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Sterling Held Aloft by 'Peak Omicron' Hopes

  • Positioning unwind a boon to GBP
  • Support also comes from elevated BoE hike expectations
  • Amidst hopes that Covid cases in UK have peaked
  • Johnson hints at lessening self-isolation times

British Pound

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The British Pound's near-term outlook remains constructive thanks to hopes UK Covid cases have peaked amidst an ongoing unwind of bets placed against the currency during the latter part of 2021.

The UK reported 142K new cases of Covid-19 on Monday February 10, against 157K positives for the same day a week prior.

"There are signs of a peak in Omicron cases in London, this appears suggestive of a similar infection profile to that of South Africa, cases peaking around three weeks after the initial outbreak," says Jeremy Stretch, Head of G10 FX Strategy at CIBC Capital Markets.

But it is not just London where cases are falling as all countries of the UK and regions of England have now either seen case rises flatten or start to fall. Indeed, for the UK cases have now fallen week-on-week for five days in succession.

"Such an outcome could suggest that after a weaker than expected end to 2021 the prospect of a rebound into the second half of Q1 validates the prospect of a February MPC hike," adds Stretch.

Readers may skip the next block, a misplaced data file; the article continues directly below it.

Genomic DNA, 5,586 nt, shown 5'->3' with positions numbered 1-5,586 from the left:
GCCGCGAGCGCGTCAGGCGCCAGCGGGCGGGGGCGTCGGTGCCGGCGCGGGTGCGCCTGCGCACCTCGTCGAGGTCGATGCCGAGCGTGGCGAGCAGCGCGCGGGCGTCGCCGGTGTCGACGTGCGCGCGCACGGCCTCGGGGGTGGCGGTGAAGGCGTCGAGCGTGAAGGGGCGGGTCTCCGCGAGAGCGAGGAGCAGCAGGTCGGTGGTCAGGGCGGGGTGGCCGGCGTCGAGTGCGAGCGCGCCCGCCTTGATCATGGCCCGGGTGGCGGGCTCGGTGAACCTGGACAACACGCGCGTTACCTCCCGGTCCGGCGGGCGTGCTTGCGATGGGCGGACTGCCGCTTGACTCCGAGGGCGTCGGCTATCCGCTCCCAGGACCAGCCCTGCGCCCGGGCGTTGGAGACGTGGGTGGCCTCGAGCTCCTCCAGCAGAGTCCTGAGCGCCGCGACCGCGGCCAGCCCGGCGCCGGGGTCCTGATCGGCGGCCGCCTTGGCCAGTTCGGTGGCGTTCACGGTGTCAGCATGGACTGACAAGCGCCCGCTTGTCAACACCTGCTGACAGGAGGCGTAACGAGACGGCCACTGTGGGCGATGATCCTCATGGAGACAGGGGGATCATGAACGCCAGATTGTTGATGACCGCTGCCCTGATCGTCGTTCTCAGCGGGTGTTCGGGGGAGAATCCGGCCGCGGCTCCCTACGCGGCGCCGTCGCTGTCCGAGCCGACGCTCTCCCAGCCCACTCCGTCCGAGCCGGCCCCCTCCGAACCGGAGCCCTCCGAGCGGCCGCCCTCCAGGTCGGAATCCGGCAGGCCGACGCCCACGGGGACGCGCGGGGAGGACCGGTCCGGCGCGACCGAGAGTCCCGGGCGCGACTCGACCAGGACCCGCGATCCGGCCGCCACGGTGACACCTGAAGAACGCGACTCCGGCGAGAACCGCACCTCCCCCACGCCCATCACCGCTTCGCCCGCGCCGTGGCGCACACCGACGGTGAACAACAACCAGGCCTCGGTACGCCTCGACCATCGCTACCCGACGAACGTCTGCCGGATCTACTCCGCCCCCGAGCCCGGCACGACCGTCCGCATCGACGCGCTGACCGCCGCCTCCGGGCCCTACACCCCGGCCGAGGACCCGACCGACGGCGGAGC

CIBC Capital Markets are expecting further EUR/GBP downside as a result of ongoing developments and are looking for 0.8295 to be achieved eventually, (GBP/EUR goes up to 1.2055).

UK Covid cases

Above: Number of new UK cases (people who have had at least one positive COVID-19 test result) by date reported.

  • Reference rates at publication:
    GBP to EUR: 1.1988 \ GBP to USD: 1.3586
  • High street bank rates (indicative): 1.1752 \ 1.3306
  • Payment specialist rates (indicative: 1.1930 \ 1.3518
  • Find out more about specialist rates, here
  • Set up an exchange rate alert, here

The UK government is meanwhile reportedly considering plans to cut the Covid-19 self-isolation period from seven days to five, a development that could ease the hit to the economy caused by the surging numbers of workers self-isolating following positive Covid tests.

Speaking to reporters at the start of the week Prime Minister Boris Johnson said ministers are considering reducing the self-isolation period for fully vaccinated people who test positive for the virus.

While the government has put in place some measures to contain the spread of Omicron, economists say the biggest negative economic impact dealt by the latest wave are surging self-isolation numbers and subdued consumer sentiment.

A combination of the two factors would be the main contributors to an expected decline in economic activity in December and January.

But falling case numbers and a shortening of self-isolation times would open the doors to a February rebound in economic activity, which will bolster expectations for another interest rate rise at the Bank of England and is therefore on balance supportive of the Pound.

Sterling rose back to the key 1.20 hurdle against the Euro and maintained 2022's advance against the Dollar as markets reacted to a global bond sell-off that meant yields on UK and U.S. bonds advanced to their highest levels in months.

The rising bond yields are symptomatic of an investor reckoning that the U.S. Federal Reserve and Bank of England will be required to adopt a more 'hawkish' policy stance in 2022 in the face of surging inflation levels. 

Pound is the top performer of 2022

Above: The Pound is the top performing currency of 2022.

FX transfers: Secure a retail exchange rate that is between 3-5% stronger than offered by leading banks, learn more. (Advertisement).